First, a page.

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Women’s Refugee Commission warns of loss of life and human suffering due to Russian aggression in Ukraine

New York, NY – Russian President Vladimir Putin yesterday signed decrees recognizing the independence of the so-called Donetsk and Luhansk People’s Republics from Ukraine and directed the Russian Defense Ministry to deploy troops in those regions. The decree came following a marked increase of Russian military along the Russian-Ukrainian border.

During a late-night emergency meeting of the UN Security Council on Monday, several members, including Ghana, Ireland, Kenya, the United Kingdom, and the United States, condemned Russian aggression against Ukraine.

In a statement attributed to the UN Secretary-General, it said he “considers the decision of the Russian Federation to be a violation of the territorial integrity and sovereignty of Ukraine and inconsistent with the principles of the Charter of the United Nations.”

In light of these developments, Stephanie Johanssen, associate director of advocacy and UN representative for the Women’s Refugee Commission, issued the following statement:

“The actions by Russia represent a violation of international law, including the prohibition of aggression and shelling of infrastructure. The Women’s Refugee Commission calls on Russia to immediately cease all hostilities, abide by international humanitarian law and human rights law, and ensure the protection of civilians. The escalation of the armed conflict in eastern Ukraine risks severe loss of life and increase of human suffering, a conflict that has already left roughly 3 million people in need of urgent humanitarian assistance and protection.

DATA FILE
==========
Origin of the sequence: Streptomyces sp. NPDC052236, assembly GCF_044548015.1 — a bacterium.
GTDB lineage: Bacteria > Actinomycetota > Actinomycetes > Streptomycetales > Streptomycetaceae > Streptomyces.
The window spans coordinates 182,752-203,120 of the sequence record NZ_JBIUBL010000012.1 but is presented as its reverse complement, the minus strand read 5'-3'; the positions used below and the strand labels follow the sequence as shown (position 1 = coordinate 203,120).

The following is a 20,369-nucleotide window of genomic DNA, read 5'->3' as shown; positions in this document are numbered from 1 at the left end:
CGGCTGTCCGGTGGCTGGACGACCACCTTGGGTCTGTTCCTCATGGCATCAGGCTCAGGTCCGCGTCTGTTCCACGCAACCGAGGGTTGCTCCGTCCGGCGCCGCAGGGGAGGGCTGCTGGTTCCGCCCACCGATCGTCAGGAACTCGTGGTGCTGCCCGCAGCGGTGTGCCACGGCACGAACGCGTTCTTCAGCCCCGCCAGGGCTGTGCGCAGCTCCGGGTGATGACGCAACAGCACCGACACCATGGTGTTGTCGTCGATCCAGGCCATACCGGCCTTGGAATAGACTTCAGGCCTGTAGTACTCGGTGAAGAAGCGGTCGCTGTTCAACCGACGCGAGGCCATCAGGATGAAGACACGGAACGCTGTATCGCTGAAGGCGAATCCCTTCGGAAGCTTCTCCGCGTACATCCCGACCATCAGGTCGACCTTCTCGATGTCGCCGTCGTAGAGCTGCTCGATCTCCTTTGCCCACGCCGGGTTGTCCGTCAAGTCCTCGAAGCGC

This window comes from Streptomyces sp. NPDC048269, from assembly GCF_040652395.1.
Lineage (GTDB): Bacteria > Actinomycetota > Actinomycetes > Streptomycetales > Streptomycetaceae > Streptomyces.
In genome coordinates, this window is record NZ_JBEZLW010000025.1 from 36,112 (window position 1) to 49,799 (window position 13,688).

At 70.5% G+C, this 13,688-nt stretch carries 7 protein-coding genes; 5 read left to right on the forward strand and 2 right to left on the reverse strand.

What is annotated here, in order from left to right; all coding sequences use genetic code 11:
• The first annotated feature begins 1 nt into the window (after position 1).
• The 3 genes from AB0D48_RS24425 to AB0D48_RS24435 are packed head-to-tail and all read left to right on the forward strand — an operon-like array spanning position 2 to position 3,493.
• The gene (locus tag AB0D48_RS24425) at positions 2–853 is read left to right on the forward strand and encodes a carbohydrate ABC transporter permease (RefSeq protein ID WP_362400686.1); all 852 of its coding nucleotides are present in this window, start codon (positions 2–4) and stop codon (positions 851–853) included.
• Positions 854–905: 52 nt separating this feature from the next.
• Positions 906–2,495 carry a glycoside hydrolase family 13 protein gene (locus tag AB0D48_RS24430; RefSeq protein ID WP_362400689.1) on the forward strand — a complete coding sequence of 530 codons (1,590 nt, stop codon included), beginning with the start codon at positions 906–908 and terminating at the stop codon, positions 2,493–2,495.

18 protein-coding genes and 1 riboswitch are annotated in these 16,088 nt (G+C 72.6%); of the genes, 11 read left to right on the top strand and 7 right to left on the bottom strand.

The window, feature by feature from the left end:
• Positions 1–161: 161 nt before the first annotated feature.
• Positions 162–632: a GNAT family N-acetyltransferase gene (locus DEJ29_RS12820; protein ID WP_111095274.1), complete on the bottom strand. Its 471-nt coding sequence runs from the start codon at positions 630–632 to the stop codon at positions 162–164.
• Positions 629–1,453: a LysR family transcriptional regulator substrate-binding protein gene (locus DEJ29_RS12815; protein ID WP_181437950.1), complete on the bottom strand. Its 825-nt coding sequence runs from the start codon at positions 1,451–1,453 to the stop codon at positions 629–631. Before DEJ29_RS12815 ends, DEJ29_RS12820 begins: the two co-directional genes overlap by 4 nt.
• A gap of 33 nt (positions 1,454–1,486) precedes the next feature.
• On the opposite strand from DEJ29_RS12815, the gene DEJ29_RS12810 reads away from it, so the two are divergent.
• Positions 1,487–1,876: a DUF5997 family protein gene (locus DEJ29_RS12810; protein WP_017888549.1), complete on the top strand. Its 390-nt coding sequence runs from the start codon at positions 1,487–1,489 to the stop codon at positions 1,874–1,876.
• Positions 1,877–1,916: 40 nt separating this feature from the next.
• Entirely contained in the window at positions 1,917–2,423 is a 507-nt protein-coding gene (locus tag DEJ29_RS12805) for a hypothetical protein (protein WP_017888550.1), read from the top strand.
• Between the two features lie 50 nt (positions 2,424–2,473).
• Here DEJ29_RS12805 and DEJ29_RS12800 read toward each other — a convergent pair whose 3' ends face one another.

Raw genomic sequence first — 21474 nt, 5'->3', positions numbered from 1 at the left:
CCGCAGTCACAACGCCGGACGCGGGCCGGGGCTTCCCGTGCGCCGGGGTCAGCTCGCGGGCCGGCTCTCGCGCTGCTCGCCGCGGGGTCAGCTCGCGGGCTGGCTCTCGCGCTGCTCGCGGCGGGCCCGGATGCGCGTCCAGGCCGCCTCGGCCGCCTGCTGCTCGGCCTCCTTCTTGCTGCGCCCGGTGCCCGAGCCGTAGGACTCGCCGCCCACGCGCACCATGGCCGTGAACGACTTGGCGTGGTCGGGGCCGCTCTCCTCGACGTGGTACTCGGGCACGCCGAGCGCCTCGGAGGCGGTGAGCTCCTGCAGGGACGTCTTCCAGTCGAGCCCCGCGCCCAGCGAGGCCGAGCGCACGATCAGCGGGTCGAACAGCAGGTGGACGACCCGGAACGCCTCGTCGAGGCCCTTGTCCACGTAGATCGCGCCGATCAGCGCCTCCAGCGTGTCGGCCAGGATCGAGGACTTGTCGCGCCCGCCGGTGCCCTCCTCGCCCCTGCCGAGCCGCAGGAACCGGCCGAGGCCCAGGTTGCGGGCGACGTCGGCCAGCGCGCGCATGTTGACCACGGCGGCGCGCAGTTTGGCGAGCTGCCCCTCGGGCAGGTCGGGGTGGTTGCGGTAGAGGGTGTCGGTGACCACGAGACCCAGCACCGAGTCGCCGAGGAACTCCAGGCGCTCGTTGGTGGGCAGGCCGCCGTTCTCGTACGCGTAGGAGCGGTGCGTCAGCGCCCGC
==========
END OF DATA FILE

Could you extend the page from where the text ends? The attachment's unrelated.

“We also call on the international community to do everything in its power to deescalate the situation and return to peacebuilding efforts, including by ensuring the full, equal, and meaningful participation of women peacebuilders and women human rights defenders. We also urge the delivery of much-needed humanitarian assistance that is sensitive to the age, gender, and disability of affected populations. It must ensure women, girls, children, and persons with disabilities are not left behind.”

A February 11 report from the UN’s emergency aid coordination body – OCHA – shows that of the millions of people in Ukraine currently in need, 54 percent are women and girls. It also shows that 13 percent are children and 13 percent are persons with disabilities.

“An escalation of conflict will also increase the forced displacement of Ukrainians. In this respect, we remind countries of their obligations to respect and implement international refugee law, including the right to seek asylum,” said Johanssen. “Responses to displacement must not be marked by political fearmongering, as we’ve recently seen in response to the crisis in Belarus, but by compassion and solidarity and swift mobilization of comprehensive support, including by providing safe passage. People fleeing for safety must never be used as a political bargaining tool or distract from states’ human rights obligations.”


Learn more about WRC’s work responding to the humanitarian crisis in Ukraine.